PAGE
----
© 2016 . All rights reserved.

Paolo Javier reads Starfish Aorta Colossus from Court of the Dragon and a poem by Frank Lima

Last week on a sunny afternoon Paolo Javier came over to my place after work—he teaches English at a public high school—because I’d asked to record him reading from his new book, Court of the Dragon, published in 2016 by Nightboat Books, a publisher of well designed books that are a pleasure to read and hold. I’d heard Paolo read earlier in the spring, and enjoyed his use of language in his sonnet sequence that he had dedicated to Frank Lima, who had been a mentor of his. Paolo not only worked with Frank on his poetry, but hung out with Frank as well learning among other things how to cook. Poetry and cooking were passions of Frank; he had worked as a chef, and there are many comparisons in the making of a poem and the making of a perfect steak.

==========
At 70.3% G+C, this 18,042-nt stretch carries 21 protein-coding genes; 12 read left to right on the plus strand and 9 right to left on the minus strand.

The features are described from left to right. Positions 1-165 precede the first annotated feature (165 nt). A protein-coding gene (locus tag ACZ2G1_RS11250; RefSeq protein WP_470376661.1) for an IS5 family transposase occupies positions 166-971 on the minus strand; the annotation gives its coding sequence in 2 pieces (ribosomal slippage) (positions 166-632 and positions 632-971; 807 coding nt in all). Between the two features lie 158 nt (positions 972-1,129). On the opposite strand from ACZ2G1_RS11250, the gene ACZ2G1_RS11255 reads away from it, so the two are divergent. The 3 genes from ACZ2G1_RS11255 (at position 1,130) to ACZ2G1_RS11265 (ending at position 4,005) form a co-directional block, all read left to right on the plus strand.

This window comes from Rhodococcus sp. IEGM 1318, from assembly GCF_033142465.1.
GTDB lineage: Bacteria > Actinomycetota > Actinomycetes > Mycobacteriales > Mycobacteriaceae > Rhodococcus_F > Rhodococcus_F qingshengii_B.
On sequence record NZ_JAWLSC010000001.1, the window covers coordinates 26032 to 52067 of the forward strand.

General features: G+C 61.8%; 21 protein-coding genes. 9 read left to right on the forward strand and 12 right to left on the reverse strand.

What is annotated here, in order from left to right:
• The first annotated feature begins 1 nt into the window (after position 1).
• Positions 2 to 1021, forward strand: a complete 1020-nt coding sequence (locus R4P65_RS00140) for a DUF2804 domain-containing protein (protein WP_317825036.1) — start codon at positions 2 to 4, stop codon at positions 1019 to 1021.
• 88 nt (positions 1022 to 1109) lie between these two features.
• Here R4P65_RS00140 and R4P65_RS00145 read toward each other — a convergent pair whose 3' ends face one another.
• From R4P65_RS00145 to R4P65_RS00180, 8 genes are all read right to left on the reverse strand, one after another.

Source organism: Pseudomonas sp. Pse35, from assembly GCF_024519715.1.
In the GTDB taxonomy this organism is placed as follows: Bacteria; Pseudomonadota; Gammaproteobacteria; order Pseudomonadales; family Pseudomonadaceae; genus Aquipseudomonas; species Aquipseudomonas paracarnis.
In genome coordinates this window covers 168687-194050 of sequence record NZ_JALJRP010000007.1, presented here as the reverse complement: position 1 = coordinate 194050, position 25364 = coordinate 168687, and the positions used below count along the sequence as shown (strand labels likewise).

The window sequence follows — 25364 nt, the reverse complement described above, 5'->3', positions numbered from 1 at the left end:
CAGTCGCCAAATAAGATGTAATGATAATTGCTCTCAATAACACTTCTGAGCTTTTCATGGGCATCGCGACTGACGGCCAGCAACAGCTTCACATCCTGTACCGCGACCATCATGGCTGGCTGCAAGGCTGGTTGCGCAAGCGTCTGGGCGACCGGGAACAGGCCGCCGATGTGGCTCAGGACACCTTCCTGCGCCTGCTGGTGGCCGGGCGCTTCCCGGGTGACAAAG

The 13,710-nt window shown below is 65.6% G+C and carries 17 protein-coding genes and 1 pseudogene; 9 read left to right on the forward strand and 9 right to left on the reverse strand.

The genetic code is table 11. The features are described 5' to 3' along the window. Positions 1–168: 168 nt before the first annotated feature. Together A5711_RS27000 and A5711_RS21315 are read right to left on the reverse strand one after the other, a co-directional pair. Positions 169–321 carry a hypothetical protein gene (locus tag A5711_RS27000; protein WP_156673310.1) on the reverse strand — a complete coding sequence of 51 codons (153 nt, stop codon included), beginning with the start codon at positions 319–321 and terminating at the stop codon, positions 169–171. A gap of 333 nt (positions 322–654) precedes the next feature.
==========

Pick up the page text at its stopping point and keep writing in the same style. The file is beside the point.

Paolo, who was born in the Philippines, came to the United States at the age of twelve. English, that versatile language varying from place to place, has always been his first. The art of writing poetry, Paolo says, “is falling asleep and staying awake enough.” Yes, poetry must transport the listener, and a good poet’s interest and curiosity will keep the reader guessing, excited and wide awake.

My apartment is at the corner of 9th and C, which is in certain ways like the center of the universe. Here parks and restaurants and bars converge often with clashing noise. “It’s quiet,” Paolo said, but as soon as we started recording, someone somewhere close-by started to play a bagpipe—a real bagpipe, not a recording—and a crowd of people were screaming watching, we agreed, a soccer game. It was loud enough to overwhelm us. Paolo suggested the kitchen. I had my misgivings; the kitchen was small, my cutting boards in the background weren’t clean enough, but something about the cramped space worked—we were in a small room like a chamber in the heart, I thought, intimate and rhythmic, and we started to record.







Screen Shot 2016-06-07 at 10.27.33 AM

Published by Nightboat Books:


Leave a Reply